Hideo Gosha’s “Three Outlaw Samurai” (1964) a brilliant use of the wandering Samurai trope

Three Outlaw Samurai (1964) is akin to a Hideo Gosha morality picture, simple in terms of concept, plot, and characters but relating a story of trauma hidden away from nobility. It’s ostensibly a story of the Shogun coming face-to-face with the hurt their greed has caused and having to reconcile with this fact. The wandering Samurai caught in the midst of a village conflict and his humanity rising to the surface narrative. 

When three peasants kidnap the Lord’s daughter (Miyuki Kuwano), it sets in motion a long line of atrocities committed against the peasants and Samurai. Sakon Shiba (Tetsurō Tamba) wanders into town, instantly picking sides against the Daimyo and their oppression. He stands in front of the damage to the Peasants risking their lives, recognizing their weakness and understanding their plight.

The wandering Samurai is a wonderful trope that seemingly always works in film. Sakon is much like the others, fiercely independent but also drawn to the needy. In a Seven Samurai-like manner, he recruits other like-minded Samurai (Isamu Nagato and Mirkijro Hira) to selflessly help the cause. All three play it with a sense of doom, but never seem to show it in their expression. It’s hidden under strength and a sense of duty.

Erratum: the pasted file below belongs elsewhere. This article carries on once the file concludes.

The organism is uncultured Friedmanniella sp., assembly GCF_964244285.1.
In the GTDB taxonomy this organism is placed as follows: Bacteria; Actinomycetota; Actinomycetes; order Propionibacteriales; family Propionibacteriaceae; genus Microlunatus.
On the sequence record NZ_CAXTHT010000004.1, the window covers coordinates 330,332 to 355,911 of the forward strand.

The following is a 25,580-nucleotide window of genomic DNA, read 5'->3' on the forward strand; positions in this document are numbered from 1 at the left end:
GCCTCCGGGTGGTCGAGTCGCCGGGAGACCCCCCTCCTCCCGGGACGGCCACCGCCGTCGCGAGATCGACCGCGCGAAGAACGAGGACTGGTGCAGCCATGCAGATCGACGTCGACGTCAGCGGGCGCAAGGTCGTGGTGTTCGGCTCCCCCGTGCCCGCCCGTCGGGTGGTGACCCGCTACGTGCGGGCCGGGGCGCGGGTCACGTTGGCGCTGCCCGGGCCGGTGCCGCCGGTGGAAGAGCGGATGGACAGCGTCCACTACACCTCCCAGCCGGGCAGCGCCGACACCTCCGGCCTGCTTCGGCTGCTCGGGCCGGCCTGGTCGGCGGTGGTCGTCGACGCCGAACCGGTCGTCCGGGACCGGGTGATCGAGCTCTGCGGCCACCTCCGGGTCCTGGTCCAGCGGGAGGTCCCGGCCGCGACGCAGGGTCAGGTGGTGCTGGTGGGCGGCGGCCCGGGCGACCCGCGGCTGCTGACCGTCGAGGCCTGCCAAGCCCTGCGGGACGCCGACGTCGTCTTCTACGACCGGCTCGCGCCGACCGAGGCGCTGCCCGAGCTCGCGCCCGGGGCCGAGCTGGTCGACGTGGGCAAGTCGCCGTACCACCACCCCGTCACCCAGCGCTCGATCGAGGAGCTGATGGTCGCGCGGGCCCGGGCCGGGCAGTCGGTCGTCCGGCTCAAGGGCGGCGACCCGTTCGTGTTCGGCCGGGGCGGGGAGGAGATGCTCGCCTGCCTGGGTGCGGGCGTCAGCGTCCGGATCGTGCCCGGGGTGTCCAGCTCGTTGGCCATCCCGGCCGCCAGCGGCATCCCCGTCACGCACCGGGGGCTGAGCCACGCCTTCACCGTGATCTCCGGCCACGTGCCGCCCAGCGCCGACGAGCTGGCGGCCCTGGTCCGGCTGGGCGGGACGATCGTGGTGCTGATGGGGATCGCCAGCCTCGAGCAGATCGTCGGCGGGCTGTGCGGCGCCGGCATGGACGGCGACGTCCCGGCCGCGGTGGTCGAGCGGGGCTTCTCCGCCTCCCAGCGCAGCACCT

Gosha and the Visual Element

Visually, Gosha keeps it relatively simple – there are not many locations, and many shots are set up and blocked the same. Medium shots watching expression, but when he does back up and shoot action sequences, the film shines. The final act has too many compelling battle scenes, each one captured with style, but not overbearing. Tadashi Sakai’s cinematography has great spatial awareness in the action but becomes numbingly plain with his interior shots. 

Additionally, Kazuo Ota’s editing keeps a small-in-scale plot interesting and the pacing moves briskly. There’s no scene that feels overlong. It helps considering the script lacks some detail, relying on the visual element to carry the story. Ota, in both the action and dialog sequences, never lingers and keeps the attention right where it belongs: on the film’s themes. 

Thematically, the film carries a strong message about feudalism and loyalty. It paints the Lord as unfeeling and disrespectful of anybody below him. He backs out on his promises and disrespects his retainer, even his daughter finally recognizes his cruelty. 

In Closing…

It’s not a film that will sit among the pantheon of the greatest Samurai films ever made, but a damn fine entry into the genre nonetheless. Gosha has a direct style that is easily decipherable in terms of plot, themes, and ideas, leaving a bit to be desired visually but makes it for it with excellent character work. The actors elevate the hell out of this script and make this an endlessly watchable film.

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